The SUNDAY TIMES bestselling memoir from the Tour de France cyclist who lifts the lid on his drug use and return to sport.
By his eighteenth birthday David Millar was living and racing in France, sleeping in rented rooms, tipped to be the next English-speaking Tour winner. A year later he'd realised the dream and signed a professional contract. He perhaps lived the high life a little too enthusiastically - he broke his heel in a fall from a roof after too much drink, and before long the pressure to succeed had tipped over into doping. Here, in a full and frank autobiography, David Millar recounts the story from the inside: he doped because 'cycling's drug culture was like white noise', and because of peer pressure. 'I doped for money and glory in order to guarantee the continuation of my status.' Five years on from his arrest, Millar is clean and reflective, and holds nothing back in this account of his dark years.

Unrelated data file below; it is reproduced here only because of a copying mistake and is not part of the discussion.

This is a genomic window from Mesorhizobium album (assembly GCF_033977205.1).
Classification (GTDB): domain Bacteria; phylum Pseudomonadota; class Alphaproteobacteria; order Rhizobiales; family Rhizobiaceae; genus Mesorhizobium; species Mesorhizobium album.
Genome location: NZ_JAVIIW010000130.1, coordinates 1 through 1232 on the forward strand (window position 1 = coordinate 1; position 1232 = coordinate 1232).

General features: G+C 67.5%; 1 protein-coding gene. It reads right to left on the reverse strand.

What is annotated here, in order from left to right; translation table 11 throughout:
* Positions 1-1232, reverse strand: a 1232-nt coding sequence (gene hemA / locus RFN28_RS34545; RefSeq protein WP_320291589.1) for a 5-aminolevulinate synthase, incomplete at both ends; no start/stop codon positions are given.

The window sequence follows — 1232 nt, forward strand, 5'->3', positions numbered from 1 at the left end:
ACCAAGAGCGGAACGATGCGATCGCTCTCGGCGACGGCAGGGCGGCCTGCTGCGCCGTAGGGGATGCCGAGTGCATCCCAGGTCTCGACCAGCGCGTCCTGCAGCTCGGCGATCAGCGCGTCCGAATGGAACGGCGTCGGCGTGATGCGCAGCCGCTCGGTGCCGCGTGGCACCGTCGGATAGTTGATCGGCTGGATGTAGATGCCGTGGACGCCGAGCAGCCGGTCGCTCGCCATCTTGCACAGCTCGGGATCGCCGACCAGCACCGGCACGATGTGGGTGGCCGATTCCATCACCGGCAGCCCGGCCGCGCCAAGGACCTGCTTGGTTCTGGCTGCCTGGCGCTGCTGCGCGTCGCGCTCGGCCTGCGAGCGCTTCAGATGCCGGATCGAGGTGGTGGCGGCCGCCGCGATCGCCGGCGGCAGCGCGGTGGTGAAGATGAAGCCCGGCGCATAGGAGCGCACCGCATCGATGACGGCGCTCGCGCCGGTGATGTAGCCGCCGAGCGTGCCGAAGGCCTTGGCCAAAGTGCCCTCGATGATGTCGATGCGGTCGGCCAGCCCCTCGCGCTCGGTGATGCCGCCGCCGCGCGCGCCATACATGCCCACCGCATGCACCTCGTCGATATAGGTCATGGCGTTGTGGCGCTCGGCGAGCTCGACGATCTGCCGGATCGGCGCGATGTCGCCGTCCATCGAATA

David Millar was born in Malta in 1977. He is a British road racing cyclist and the only British rider to have worn all Tour de France jerseys and one of four to have worn the yellow jersey. He is now a part-owner of the Garmin-Chipotle team and a key figure of the World Anti-doping Agency's athletes committee. Follow David Millar on Twitter at https://twitter.com/millarmind.